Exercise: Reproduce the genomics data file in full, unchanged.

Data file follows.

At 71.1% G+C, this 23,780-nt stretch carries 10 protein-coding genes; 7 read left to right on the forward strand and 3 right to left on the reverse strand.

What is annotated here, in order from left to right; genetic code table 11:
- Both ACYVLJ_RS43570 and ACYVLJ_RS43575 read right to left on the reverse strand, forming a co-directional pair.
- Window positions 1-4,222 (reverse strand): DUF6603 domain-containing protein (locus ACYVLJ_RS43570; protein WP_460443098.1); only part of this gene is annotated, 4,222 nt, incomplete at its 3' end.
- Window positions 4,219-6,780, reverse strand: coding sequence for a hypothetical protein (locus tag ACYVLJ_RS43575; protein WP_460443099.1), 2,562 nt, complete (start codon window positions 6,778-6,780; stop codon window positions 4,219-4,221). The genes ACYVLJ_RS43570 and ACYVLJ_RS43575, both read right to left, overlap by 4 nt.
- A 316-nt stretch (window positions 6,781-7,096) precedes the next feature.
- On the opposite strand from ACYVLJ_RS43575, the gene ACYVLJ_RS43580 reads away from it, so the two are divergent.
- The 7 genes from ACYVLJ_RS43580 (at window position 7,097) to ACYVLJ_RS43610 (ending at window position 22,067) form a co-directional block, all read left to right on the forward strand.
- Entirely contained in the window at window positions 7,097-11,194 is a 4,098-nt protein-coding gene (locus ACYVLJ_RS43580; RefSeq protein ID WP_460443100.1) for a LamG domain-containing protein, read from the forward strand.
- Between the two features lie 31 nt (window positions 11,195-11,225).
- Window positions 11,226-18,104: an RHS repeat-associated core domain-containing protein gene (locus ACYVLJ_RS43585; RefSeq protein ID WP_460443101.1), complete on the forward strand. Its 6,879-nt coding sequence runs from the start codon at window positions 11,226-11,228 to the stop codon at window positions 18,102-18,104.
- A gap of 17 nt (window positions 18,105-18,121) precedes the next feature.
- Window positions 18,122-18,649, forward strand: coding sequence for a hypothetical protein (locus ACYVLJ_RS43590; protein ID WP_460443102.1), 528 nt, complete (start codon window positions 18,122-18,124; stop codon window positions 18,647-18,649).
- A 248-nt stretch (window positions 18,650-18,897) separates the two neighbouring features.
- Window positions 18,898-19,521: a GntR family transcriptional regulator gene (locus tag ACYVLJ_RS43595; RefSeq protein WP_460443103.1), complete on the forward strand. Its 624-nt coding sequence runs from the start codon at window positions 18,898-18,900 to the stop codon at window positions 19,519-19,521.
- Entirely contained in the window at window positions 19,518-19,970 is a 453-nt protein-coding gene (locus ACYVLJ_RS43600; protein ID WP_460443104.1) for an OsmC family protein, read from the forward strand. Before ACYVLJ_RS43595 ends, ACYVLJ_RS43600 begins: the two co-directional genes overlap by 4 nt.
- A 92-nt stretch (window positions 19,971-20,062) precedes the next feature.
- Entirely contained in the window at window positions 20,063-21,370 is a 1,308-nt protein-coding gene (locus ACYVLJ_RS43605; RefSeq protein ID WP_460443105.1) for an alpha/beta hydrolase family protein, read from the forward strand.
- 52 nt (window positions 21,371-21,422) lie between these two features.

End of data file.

At 71.1% G+C, this 23,780-nt stretch carries 10 protein-coding genes; 7 read left to right on the forward strand and 3 right to left on the reverse strand.

What is annotated here, in order from left to right; genetic code table 11:
- Both ACYVLJ_RS43570 and ACYVLJ_RS43575 read right to left on the reverse strand, forming a co-directional pair.
- Window positions 1-4,222 (reverse strand): DUF6603 domain-containing protein (locus ACYVLJ_RS43570; protein WP_460443098.1); only part of this gene is annotated, 4,222 nt, incomplete at its 3' end.
- Window positions 4,219-6,780, reverse strand: coding sequence for a hypothetical protein (locus tag ACYVLJ_RS43575; protein WP_460443099.1), 2,562 nt, complete (start codon window positions 6,778-6,780; stop codon window positions 4,219-4,221). The genes ACYVLJ_RS43570 and ACYVLJ_RS43575, both read right to left, overlap by 4 nt.
- A 316-nt stretch (window positions 6,781-7,096) precedes the next feature.
- On the opposite strand from ACYVLJ_RS43575, the gene ACYVLJ_RS43580 reads away from it, so the two are divergent.
- The 7 genes from ACYVLJ_RS43580 (at window position 7,097) to ACYVLJ_RS43610 (ending at window position 22,067) form a co-directional block, all read left to right on the forward strand.
- Entirely contained in the window at window positions 7,097-11,194 is a 4,098-nt protein-coding gene (locus ACYVLJ_RS43580; RefSeq protein ID WP_460443100.1) for a LamG domain-containing protein, read from the forward strand.
- Between the two features lie 31 nt (window positions 11,195-11,225).
- Window positions 11,226-18,104: an RHS repeat-associated core domain-containing protein gene (locus ACYVLJ_RS43585; RefSeq protein ID WP_460443101.1), complete on the forward strand. Its 6,879-nt coding sequence runs from the start codon at window positions 11,226-11,228 to the stop codon at window positions 18,102-18,104.
- A gap of 17 nt (window positions 18,105-18,121) precedes the next feature.
- Window positions 18,122-18,649, forward strand: coding sequence for a hypothetical protein (locus ACYVLJ_RS43590; protein ID WP_460443102.1), 528 nt, complete (start codon window positions 18,122-18,124; stop codon window positions 18,647-18,649).
- A 248-nt stretch (window positions 18,650-18,897) separates the two neighbouring features.
- Window positions 18,898-19,521: a GntR family transcriptional regulator gene (locus tag ACYVLJ_RS43595; RefSeq protein WP_460443103.1), complete on the forward strand. Its 624-nt coding sequence runs from the start codon at window positions 18,898-18,900 to the stop codon at window positions 19,519-19,521.
- Entirely contained in the window at window positions 19,518-19,970 is a 453-nt protein-coding gene (locus ACYVLJ_RS43600; protein ID WP_460443104.1) for an OsmC family protein, read from the forward strand. Before ACYVLJ_RS43595 ends, ACYVLJ_RS43600 begins: the two co-directional genes overlap by 4 nt.
- A 92-nt stretch (window positions 19,971-20,062) precedes the next feature.
- Entirely contained in the window at window positions 20,063-21,370 is a 1,308-nt protein-coding gene (locus ACYVLJ_RS43605; RefSeq protein ID WP_460443105.1) for an alpha/beta hydrolase family protein, read from the forward strand.
- 52 nt (window positions 21,371-21,422) lie between these two features.